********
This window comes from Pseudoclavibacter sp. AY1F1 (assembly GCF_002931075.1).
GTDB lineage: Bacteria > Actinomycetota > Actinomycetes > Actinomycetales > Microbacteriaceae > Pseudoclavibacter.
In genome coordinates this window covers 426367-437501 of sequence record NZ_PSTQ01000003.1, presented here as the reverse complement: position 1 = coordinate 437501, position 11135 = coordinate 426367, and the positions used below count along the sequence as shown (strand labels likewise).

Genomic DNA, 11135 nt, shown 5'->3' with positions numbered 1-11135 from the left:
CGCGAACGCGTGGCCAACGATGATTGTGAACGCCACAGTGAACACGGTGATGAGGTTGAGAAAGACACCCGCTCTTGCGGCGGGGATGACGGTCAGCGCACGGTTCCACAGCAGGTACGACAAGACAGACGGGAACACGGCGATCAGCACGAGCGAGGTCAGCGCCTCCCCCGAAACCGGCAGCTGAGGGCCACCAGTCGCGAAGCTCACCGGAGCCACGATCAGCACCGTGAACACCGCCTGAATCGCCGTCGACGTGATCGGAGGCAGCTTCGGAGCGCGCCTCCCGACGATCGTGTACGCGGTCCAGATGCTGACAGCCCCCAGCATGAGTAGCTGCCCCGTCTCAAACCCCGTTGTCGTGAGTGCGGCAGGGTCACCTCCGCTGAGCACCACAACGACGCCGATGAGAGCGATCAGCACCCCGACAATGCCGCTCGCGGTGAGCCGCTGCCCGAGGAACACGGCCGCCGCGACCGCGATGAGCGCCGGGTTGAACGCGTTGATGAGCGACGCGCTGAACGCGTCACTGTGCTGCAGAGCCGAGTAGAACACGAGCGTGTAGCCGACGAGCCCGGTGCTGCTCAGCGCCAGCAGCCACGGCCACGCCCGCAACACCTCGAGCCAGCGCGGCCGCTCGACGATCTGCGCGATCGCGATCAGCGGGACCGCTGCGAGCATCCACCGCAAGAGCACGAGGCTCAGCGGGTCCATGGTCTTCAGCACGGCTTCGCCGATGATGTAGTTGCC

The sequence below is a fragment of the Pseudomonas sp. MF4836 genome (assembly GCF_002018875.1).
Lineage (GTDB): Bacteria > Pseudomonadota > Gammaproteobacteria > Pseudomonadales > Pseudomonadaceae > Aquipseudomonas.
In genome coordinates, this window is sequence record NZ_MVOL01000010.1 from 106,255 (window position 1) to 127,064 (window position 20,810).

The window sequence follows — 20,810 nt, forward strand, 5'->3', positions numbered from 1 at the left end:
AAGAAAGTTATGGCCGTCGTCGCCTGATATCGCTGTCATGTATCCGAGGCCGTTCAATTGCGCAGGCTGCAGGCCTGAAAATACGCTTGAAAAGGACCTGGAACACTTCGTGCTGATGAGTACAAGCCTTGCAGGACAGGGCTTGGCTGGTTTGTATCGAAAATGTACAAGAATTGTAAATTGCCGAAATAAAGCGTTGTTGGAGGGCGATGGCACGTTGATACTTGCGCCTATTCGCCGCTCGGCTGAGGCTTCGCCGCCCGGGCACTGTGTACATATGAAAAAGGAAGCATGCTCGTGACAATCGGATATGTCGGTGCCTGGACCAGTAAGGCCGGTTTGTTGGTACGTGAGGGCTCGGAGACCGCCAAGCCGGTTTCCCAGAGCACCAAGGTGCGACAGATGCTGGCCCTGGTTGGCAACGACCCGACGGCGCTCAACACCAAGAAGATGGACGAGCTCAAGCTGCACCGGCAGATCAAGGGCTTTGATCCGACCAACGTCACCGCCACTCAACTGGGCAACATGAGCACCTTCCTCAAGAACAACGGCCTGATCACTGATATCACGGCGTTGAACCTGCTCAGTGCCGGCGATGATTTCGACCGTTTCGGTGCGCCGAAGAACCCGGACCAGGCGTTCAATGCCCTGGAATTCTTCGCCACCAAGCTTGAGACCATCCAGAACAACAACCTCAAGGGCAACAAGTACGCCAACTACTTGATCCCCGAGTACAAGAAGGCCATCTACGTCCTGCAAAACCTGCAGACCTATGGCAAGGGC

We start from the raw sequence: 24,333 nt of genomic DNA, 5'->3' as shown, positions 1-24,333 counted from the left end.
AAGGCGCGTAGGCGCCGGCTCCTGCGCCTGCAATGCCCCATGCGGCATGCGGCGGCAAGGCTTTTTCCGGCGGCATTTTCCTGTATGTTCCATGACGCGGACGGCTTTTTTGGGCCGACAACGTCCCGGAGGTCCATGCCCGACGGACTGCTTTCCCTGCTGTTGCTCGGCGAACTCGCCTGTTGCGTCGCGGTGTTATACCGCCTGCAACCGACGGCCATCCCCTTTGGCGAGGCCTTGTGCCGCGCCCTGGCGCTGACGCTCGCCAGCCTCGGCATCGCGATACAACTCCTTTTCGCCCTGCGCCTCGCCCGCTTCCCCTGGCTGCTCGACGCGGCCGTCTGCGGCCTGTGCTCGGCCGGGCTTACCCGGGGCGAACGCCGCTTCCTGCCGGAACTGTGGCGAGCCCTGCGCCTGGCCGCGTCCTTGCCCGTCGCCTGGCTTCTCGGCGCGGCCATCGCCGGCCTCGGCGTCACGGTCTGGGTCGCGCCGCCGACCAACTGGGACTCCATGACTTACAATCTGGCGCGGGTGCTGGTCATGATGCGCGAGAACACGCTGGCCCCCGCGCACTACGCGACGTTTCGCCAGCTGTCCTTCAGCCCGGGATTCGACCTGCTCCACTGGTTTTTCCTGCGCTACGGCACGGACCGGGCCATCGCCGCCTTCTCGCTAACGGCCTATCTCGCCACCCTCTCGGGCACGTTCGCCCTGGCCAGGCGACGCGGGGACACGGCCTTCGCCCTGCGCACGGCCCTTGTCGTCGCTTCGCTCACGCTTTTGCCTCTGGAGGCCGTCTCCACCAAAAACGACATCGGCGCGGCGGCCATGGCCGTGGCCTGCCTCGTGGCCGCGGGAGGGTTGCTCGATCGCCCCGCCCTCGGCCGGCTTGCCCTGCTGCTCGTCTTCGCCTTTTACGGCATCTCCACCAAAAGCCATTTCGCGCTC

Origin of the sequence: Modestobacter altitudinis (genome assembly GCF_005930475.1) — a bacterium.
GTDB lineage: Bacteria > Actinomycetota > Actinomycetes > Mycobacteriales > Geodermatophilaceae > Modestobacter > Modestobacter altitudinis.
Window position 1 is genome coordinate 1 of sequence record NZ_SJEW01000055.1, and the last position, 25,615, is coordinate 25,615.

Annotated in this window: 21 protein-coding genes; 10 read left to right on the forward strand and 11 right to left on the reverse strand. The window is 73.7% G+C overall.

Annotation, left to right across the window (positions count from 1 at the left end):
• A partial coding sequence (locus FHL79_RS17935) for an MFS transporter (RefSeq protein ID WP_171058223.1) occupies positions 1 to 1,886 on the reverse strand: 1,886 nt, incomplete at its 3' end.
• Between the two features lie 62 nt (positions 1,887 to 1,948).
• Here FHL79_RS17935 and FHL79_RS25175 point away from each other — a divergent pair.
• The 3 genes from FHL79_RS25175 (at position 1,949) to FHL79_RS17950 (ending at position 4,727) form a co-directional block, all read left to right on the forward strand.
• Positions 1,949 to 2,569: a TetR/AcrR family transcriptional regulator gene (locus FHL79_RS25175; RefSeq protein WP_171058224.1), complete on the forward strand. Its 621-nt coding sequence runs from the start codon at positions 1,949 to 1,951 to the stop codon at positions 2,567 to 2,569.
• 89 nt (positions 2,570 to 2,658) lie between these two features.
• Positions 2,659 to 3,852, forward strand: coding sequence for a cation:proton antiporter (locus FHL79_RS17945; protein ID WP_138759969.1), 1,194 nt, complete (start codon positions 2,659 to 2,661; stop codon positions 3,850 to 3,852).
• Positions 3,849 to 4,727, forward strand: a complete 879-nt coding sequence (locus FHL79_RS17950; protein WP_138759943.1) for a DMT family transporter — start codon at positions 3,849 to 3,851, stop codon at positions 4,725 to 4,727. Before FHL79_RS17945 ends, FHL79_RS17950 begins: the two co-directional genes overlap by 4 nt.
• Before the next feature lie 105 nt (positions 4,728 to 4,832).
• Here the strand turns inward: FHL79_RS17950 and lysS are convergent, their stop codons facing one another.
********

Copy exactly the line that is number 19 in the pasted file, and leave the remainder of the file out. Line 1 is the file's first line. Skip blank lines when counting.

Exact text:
• Between the two features lie 62 nt (positions 1,887 to 1,948).